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Catholic Vancouver April 3, 2019

Better tech means better youth events

By Agnieszka Ruck

NET missionaries who run retreats and youth events in the Lower Mainland will be able to upgrade their audio visual equipment to better reach teens thanks to a Project Advance grant. (NET Canada photos)

A team of local missionaries is hoping to spend less time fundraising and more time in the field thanks to funding they’ll be receiving through Project Advance.

Seven young adults with the National Evangelization Team are leading praise and worship services, retreats, and other evangelization events for children and teens across the Lower Mainland. Now a grant from the Archdiocese of Vancouver’s Project Advance campaign is going to help them with their audio-visual needs and transportation.

It’s a big help, according to western program coordinator Jean Paul de Fleuriot.  “Support from Project Advance has really helped us, in a practical way, to share the Gospel with more young people,” said de Fleuriot.  

It’s the second year the NET team is receiving a Project Advance grant. Last year, the missionaries – who might travel from Langley to North Vancouver to Delta in a single day – received a $15,000 grant to buy a staff van.

This year’s grant will cover the cost of buying new audio-visual equipment, a piano keyboard, and a trailer to carry their supplies.

“We are missionaries first,” said de Fleuriot. “We will share the Gospel with or without a sound system; we want young people to have an opportunity to encounter Jesus, respond to him, and live for him.”

But that becomes difficult when the team must rely on the various audio-visual systems of schools they visit – which often leads to technical problems – or use the one speaker and microphone they currently own – which is not practical when they lead praise and worship with a full band.

“We’d like to have something that’s effective and that we can rely on,” which means having their own portable audio-visual equipment, said de Fleuriot.

A NET missionary leads an event at a local high school.

De Fleuriot now works in NET administration, but he remembers hitting the road as a young NET missionary in 2002. His team did not have a sound system; they just used their own vocal chords, a guitar, and song lyrics written on giant pieces of cardboard and held up for the students to sing along.

But that approach doesn’t work anymore. “We’re living in an age where society has invested so much in technology and they’re vying for young people’s attention,” he said.

“More and more, things are getting professional in the ways they are marketing to young people. If we come along and we’re not professional in the ways we’re presenting ourselves, they won’t take us seriously.”

The students they minister to live in “a visual culture,” he said. “When we’re on a retreat and we can show a video on a projector and have the sound coming out clearly, that they can understand the Gospel message in a way they can relate to is very important.”

Most of NET’s budget – about two-thirds – comes from personal fundraising efforts by missionaries and staff; the other third comes from the fees they charge for retreats and other programming.

Without the Project Advance grant, de Fleuriot said he’d have to put many hours into organizing an extra fundraiser and hoping these needs, over and above their regular operating costs, would be covered.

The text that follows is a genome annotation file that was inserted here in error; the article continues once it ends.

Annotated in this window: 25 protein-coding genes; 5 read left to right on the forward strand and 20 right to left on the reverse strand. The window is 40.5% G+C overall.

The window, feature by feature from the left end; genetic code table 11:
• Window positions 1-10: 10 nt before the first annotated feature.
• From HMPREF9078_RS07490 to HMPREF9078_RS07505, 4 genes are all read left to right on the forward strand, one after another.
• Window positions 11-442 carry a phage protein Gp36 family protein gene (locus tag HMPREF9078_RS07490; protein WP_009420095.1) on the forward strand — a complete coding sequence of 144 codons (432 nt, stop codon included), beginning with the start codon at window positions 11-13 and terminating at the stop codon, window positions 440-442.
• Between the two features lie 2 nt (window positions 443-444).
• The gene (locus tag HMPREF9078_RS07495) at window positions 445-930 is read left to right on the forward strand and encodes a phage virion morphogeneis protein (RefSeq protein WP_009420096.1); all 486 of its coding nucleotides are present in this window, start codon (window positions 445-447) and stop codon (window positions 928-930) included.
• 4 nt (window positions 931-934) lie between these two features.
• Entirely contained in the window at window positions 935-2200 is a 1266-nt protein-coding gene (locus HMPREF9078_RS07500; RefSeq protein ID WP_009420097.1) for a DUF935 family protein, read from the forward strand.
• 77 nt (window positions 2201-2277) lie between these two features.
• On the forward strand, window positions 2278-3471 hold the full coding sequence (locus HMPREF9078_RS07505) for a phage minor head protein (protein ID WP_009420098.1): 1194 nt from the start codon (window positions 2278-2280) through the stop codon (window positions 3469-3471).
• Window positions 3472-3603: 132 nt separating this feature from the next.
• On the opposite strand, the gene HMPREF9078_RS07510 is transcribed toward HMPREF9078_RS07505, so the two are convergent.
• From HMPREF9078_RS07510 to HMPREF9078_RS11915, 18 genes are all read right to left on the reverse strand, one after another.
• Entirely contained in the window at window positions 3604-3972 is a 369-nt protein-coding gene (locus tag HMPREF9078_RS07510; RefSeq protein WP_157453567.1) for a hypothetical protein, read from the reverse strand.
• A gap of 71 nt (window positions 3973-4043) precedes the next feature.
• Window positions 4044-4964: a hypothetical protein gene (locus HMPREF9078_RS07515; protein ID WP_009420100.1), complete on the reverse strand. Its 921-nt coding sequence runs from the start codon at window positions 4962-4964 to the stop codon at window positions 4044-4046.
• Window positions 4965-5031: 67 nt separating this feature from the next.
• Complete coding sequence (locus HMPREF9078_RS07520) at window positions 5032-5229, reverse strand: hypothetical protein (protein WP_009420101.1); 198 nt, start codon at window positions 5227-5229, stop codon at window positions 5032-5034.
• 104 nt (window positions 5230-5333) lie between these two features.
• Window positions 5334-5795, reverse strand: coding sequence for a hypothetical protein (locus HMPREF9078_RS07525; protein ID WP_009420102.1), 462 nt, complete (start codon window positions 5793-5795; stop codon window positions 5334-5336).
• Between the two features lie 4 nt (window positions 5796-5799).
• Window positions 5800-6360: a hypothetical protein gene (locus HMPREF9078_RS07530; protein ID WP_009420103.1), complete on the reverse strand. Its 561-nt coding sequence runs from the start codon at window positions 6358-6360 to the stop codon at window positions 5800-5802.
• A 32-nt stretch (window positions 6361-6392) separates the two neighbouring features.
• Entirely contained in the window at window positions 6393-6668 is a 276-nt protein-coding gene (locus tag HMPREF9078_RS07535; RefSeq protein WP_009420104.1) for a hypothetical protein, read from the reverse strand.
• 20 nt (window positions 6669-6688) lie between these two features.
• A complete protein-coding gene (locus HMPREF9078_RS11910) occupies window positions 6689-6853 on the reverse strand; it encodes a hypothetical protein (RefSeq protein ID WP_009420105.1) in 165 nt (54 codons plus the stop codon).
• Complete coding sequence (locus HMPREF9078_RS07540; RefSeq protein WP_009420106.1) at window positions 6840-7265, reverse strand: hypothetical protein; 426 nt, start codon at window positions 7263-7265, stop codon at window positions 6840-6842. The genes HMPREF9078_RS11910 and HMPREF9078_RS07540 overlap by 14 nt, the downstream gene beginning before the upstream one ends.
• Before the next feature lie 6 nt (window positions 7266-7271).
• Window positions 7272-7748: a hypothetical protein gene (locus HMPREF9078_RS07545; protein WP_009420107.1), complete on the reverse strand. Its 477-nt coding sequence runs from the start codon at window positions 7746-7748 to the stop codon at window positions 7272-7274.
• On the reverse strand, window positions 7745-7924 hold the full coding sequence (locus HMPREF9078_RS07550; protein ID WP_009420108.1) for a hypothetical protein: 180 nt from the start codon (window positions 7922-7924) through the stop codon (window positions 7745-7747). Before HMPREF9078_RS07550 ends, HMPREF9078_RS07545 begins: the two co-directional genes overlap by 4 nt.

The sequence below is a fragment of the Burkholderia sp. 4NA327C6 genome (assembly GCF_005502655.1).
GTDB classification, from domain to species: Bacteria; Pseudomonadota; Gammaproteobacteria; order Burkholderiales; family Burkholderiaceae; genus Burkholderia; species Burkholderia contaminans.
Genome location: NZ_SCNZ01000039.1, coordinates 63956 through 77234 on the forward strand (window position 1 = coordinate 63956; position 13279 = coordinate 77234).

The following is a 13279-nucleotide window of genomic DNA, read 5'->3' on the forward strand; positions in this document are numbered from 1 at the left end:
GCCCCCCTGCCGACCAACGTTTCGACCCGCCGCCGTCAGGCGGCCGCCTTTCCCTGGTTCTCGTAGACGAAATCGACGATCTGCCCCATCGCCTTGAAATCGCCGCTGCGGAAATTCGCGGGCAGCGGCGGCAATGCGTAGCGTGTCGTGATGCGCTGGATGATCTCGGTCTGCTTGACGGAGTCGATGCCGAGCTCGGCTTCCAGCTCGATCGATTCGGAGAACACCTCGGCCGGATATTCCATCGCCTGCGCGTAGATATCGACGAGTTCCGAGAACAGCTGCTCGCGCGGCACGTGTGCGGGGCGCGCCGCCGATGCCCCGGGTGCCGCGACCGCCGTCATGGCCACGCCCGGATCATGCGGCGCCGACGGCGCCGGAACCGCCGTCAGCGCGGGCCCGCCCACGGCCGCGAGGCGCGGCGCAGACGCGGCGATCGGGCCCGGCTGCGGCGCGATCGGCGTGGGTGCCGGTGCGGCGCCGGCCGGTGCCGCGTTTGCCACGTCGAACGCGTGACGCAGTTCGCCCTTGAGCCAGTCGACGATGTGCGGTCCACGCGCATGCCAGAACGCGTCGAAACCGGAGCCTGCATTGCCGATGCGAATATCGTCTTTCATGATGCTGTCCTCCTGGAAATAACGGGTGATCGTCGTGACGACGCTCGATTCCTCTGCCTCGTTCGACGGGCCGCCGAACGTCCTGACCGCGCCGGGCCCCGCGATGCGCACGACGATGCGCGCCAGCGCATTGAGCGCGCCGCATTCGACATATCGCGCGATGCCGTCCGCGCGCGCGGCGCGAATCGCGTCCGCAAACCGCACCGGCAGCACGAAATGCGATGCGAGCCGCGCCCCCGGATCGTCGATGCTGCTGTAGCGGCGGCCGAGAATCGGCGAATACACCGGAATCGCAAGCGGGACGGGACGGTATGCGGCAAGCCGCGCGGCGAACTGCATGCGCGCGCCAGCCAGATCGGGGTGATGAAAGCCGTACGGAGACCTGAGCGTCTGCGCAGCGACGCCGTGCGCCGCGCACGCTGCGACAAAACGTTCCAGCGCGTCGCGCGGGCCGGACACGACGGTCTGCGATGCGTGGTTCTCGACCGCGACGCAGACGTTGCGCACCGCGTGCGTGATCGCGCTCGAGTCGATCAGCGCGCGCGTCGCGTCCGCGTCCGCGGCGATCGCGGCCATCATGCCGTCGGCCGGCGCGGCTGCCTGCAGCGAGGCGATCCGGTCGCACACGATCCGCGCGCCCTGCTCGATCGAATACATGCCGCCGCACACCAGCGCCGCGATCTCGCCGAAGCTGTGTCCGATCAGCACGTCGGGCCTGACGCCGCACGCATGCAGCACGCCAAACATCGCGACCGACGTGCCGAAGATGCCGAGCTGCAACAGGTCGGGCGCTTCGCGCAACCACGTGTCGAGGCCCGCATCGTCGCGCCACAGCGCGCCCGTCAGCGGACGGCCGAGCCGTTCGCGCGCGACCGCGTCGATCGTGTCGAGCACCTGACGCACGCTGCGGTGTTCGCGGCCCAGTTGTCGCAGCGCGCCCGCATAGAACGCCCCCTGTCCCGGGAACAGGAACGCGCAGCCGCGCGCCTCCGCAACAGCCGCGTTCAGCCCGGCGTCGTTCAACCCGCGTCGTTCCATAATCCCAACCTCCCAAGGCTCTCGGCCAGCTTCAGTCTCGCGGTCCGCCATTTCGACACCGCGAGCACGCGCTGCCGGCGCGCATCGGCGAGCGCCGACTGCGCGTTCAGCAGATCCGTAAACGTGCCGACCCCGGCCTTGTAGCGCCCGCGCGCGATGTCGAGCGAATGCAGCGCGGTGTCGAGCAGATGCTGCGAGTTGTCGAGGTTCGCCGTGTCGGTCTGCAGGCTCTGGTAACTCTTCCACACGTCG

“We’re very grateful we can be the diocese’s hands and feet in the schools, sharing the Gospel with young people.”
Jean Paul de Fleuriot

“We’re very grateful we can be the diocese’s hands and feet in the schools, sharing the Gospel with young people. We’re all on the same team,” he said.

A NET missionary during a youth event in Vancouver.

The 2019 Project Advance campaign – the archdiocese’s annual appeal – officially launches April 6 with Archbishop Miller and longtime supporters at St. Patrick’s Parish. Most parishes will host local their launches by April 28.

“The education of our young people has to be a priority,” Archbishop Miller said in a video message about the 2019 Project Advance appeal.

“We operate on two levels: on one hand, the more strictly educational level and the academic, intellectual formation through schooling and prep; but also in other ways, providing other activities so (young people) can become more involved in the life of the Church and seize the Gospel for themselves.”

Chris Ufford, the archdiocese’s Director of Development, said this year’s campaign theme is focused on reaching out to teens and young adults – the “Catholic leaders of tomorrow.”

Project Advance has raised more than $7 million each year for the last four years. The annual campaign raises funds for the Secondary Schools Construction Fund and New Parish Sites Fund, as well as for various archdiocesan ministries including hospital chaplaincy, social justice efforts, youth and young adult ministry, evangelization, and family life programs.

A portion is earmarked for special grants. Alongside NET, two other ministries aimed at serving young people are named for 2019: Signal Hill’s Value Project Conference and Catholic Christian Outreach. Other non-profit organizations that serve the abused, disabled, ill, and addicted will also receive special grants.

This year’s goal is to raise $3.25 million for all those funds and grants, unchanged from last year. Any monies above that goal will remain in individual parishes with the funds serving local needs, such as renovations or ministries. 

More information on the annual appeal, including a full breakdown of where the funds go, is available at www.rcav.org/project-advance.

NET missionaries study a Bible.